NAMING CONVENTION IN JAVA
In Java, naming conventions for identifiers have been established and suggested by various Java communities such as Sun Microsystems, Netscape, AmbySoft etc.A sample of naming conventions set by Sun Microsystems are listed below, where a name in "CamelCase" is one composed of a number of words joined without spaces, with each word's initial letter in capitals for example "CamelCase".
Naming convention is a rule to follow as you decide what to name your identifiers (e.g. class, methods, packages, variables, constants etc) but it is not mandatory to follow that is why it is known as convention is not rule.
By using standard naming conventions they make their code easier to read for themselves and for other programmers. Readability of java code is important because it means less time is spent trying to understand how the code will compile and run.
Class name of first letter should be in uppercase letter, with first letter of every word should be in uppercase letter (e.g. class Add Num), name of class should be a noun. E.g. class Register, class String, class Thread, class ImageString, class Bbstech etc.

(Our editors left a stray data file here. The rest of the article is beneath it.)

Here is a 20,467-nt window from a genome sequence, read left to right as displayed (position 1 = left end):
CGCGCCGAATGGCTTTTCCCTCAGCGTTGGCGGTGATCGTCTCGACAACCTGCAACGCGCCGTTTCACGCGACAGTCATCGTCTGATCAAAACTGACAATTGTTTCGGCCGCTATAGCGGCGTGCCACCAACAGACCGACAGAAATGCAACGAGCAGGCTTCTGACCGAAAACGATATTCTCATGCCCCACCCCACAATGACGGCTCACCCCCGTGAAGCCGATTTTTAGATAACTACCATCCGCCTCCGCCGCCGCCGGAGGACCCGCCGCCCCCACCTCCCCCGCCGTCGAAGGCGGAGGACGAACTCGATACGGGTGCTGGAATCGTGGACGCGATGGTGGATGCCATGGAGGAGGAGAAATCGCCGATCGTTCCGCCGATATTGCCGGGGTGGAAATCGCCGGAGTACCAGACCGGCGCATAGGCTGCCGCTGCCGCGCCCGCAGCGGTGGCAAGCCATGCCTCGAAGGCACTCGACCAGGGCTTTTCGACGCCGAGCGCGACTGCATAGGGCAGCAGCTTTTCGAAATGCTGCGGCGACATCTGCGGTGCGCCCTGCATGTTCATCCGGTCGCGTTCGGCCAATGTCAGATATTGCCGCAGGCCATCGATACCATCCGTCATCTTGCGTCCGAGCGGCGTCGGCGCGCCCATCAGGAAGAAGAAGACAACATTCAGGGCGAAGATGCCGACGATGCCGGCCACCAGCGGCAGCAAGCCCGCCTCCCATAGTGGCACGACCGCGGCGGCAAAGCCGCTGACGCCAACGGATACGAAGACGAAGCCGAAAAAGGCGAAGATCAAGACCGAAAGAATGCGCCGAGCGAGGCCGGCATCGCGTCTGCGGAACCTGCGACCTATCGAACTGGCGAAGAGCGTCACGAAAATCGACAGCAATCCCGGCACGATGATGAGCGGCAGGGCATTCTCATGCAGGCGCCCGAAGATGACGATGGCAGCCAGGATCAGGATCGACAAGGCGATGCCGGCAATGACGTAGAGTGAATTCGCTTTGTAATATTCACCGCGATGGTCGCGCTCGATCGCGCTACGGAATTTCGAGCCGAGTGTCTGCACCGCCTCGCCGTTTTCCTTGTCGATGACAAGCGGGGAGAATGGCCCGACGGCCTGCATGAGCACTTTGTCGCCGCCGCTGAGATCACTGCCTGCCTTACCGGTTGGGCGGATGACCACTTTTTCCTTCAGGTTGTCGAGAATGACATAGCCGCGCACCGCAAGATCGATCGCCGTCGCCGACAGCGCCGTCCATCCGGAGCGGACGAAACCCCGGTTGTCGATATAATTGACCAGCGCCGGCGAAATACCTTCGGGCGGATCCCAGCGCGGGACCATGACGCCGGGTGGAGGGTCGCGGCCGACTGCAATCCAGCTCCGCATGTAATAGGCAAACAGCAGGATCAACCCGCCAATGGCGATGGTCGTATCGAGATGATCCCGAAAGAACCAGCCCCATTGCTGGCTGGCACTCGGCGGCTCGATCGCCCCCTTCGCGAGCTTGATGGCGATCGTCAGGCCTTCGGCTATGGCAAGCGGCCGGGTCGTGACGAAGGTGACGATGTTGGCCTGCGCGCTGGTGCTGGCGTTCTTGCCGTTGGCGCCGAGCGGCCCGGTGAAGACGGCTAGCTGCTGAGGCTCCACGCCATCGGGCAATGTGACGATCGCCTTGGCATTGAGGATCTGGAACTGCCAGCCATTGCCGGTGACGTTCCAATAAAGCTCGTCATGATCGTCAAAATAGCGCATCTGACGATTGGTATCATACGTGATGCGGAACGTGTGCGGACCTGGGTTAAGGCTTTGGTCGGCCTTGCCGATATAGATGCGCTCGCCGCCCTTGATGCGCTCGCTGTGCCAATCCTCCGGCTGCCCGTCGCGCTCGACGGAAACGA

method name should be in uppercase, constant name may also contain digits if appropriate, but not as the first characters. e.g. final static int MAXIMUM_NUMBER_OF_PARTICIPANTS=10, RED, YELLOW, MAX_PRIORITY etc.
Interface name should be begin with uppercase letter and be an adjective (wherever possible) e.g. Runnable, ActionListener etc.
Package name should be in lowercase letter e.g. java, lang, SQL, util etc.
|Identifier type||Rules for naming||Examples|
|Classes||Class names should be nouns in UpperCamelCase, with the first letter of every word capitalized. Use whole words avoid acronyms and abbreviations (unless the abbreviation is much more widely used than the long form, such as URL or HTML).||
|Methods||Methods should be verbs in lowerCamelCase; that is, with the first letter lowercase and the first letters of subsequent words in uppercase.||
|Variables||Local variables, instance variables, and class variables are also written in lowerCamelCase. Variable names should not start with underscore (_) or dollar sign ($) characters, even though both are allowed. Certain coding conventions state that underscores should be used to prefix all instance variables, for improved reading and program understanding.
Variable names should be short yet meaningful. The choice of a variable name should be mnemonic- that is, designed to indicate to the casual observer the intent of its use. One-character variable names should be avoided except for temporary "throwaway" variables. Common names for temporary variables are i, j, k, m, and n for integers; c, d, and e for characters.
|Constants||Constants should be written in uppercase characters separated by underscores. Constant names may also contain digits if appropriate, but not as the first character.||final static int MAXIMUM_NUM_OF_PARTICIPANTS = 10;|